President Vladimir Putin of Russia begins his two-day visit to India on Thursday.
This will be his fourth visit — but this time he will be here as the chief guest at the Republic Day parade on Friday, a testimony to Russia’s re-invigorated status in India's strategic calculation.
Through the first half of the week, top Russian ministers — Foreign Minister Sergei Lavrov, Defence Minister Sergei Ivanov and chief of the atomic energy agency Sergei Kiriyenko will meet their Indian counterparts in the run-up to the “Manmohan-Putin Summit” on Thursday.
According to Professor Anuradha Chenoy, a Russia specialist at the School of International Studies in New Delhi, there are virtually no outstanding political problems between the two countries, but the talks present an opportunity for India to reconnect with a revitalised Russia.
“Putin has brought the state back into the equation in Russia,” she points out, a factor India can take advantage off. She expects the visit to focus on five issues — a north-south energy corridor connecting Russia with India through Iran, energy cooperation in nuclear energy and oil, space and defence cooperation, and trade.
A senior Ministry of External Affairs official says there can be an agreement for the joint development of a 100-seater Medium Transport Aircraft, though the expected deal on a fifth generation fighter design will have to wait.
He says there will be movement on another significant project, the “operationalisation” of the 2004 Russia-India agreement on Indian participation in Glonass, the Russian equivalent of the satellite-based GPS navigation system.
Indian investment and participation will revive the project, as well as provide its armed forces a tool for precision strike and navigation.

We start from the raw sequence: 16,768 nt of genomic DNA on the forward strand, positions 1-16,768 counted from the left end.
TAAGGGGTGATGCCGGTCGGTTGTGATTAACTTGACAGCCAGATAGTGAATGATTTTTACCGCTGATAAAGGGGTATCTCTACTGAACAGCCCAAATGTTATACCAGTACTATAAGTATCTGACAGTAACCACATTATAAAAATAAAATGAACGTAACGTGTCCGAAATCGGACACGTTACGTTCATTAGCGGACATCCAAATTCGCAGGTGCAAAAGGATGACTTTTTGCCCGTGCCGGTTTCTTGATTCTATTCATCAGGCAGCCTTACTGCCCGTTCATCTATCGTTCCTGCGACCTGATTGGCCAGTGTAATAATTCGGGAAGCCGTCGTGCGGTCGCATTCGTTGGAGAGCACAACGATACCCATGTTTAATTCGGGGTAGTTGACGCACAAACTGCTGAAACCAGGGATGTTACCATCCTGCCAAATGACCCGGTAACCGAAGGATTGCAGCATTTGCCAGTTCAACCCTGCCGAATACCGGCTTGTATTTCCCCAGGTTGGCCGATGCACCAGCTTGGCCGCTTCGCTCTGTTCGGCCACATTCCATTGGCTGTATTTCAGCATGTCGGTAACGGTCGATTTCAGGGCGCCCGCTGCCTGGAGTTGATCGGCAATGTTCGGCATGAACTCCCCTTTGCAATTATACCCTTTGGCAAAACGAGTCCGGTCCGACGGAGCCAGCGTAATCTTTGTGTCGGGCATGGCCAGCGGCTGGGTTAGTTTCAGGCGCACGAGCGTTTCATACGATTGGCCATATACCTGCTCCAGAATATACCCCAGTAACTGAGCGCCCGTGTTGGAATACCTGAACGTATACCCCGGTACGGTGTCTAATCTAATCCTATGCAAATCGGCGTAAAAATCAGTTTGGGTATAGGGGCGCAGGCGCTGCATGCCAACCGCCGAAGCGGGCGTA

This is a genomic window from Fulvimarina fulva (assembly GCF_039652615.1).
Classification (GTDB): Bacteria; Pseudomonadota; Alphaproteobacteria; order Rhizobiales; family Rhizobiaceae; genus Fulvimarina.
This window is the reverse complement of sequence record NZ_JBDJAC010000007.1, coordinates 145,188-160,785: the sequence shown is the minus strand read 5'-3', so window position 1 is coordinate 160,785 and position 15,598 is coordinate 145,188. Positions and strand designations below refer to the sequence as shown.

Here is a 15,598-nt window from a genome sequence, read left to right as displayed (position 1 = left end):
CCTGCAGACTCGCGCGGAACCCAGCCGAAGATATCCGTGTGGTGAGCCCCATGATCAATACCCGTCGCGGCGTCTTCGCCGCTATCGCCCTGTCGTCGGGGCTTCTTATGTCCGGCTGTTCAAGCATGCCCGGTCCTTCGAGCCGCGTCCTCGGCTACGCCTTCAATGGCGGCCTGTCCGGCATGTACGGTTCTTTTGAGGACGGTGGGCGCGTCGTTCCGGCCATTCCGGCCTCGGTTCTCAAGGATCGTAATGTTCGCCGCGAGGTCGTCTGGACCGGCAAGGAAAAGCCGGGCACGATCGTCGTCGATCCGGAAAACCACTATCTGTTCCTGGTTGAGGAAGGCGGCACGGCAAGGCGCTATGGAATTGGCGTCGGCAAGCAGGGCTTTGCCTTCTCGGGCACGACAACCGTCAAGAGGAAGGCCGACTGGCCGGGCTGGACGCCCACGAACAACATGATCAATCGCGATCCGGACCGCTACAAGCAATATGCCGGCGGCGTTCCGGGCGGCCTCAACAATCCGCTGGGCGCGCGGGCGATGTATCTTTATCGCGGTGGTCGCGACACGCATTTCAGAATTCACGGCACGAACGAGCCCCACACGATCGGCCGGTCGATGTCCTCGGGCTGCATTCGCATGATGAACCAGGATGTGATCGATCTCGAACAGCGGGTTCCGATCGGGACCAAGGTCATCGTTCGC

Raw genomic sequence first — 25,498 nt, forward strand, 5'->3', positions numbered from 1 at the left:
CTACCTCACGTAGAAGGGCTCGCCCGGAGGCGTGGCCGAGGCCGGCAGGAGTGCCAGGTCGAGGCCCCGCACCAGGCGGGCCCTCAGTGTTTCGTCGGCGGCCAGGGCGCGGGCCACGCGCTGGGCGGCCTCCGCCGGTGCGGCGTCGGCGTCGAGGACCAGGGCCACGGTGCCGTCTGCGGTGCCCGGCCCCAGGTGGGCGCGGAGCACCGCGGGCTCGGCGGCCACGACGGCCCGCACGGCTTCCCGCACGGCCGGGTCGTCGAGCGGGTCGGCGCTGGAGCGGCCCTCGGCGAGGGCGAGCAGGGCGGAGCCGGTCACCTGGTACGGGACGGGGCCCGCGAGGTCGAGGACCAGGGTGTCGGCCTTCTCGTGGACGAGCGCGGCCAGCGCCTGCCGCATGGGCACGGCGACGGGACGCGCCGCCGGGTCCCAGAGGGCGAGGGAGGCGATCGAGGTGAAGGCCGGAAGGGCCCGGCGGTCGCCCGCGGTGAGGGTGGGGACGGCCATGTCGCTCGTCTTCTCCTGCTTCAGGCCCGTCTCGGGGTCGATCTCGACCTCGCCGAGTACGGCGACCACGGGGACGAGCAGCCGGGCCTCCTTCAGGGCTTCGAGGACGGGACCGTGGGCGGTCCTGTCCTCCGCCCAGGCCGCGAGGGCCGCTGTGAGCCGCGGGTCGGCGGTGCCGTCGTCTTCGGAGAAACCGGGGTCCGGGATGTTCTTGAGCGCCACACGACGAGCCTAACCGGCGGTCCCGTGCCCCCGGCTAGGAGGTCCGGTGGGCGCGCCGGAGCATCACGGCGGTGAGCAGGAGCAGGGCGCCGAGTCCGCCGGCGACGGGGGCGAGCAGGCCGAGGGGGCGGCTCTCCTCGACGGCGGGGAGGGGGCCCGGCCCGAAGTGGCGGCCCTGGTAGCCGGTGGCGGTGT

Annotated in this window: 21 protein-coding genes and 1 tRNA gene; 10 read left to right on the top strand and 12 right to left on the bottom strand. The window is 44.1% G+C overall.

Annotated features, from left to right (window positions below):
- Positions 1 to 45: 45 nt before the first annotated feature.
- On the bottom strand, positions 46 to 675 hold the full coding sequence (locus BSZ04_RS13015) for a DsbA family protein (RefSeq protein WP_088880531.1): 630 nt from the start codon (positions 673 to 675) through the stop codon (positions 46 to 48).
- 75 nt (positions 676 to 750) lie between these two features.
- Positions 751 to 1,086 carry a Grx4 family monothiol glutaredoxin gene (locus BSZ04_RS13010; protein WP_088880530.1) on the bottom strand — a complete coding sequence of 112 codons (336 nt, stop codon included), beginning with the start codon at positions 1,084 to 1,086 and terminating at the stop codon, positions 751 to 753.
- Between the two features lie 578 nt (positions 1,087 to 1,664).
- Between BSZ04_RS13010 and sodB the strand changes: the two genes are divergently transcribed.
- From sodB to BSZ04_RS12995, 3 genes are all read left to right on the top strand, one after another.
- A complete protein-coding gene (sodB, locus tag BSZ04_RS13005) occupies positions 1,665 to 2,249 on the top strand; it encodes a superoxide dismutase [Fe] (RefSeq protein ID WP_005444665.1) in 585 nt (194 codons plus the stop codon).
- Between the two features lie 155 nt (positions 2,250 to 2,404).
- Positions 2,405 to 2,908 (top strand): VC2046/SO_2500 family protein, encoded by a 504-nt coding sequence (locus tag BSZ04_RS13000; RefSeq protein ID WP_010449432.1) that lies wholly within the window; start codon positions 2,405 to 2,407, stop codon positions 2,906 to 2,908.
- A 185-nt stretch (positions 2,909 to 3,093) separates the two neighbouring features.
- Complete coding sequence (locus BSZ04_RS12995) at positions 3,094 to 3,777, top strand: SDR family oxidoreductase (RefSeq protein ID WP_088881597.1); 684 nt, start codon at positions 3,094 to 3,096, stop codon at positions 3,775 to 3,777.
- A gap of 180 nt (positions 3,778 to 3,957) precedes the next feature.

There will be two levels of talks in the energy sector — one between Kiriyenko and Department of Atomic Energy chief Anil Kakodkar in Mumbai, and the other between Indian petro majors and their Russian counterparts.
A senior ONGC Videsh official says talks with the Russian gas giant Gazprom were scheduled for early February, so they are hoping to sign an MoU with its oil counterpart, Roseneft.
However, he says the Russians are in the process of revising their subsoil law which will insist that Russian firms have the majority stake in any significant oil or gas field. They are unlikely to strike new bargains till the amendment is in place.
As for nuclear energy, Russians will follow the evolving position of the Nuclear Suppliers’ Group, being shaped by the Indo-US nuclear agreement. “They certainly have the first-mover’s advantage,” said the official referring to the existing cooperation around the Koodankulam project and the Russian supply of fuel to the Tarapur reactors.
Chenoy says the area where both countries need to work on is trade, which stands at an “abysmal” $2.5 billion currently. “Putin is bringing a big Russian business delegation,” she said, and it hoping for joint ventures in services and information technology. The Russia Putin will be representing will be different from the one he had done in the past.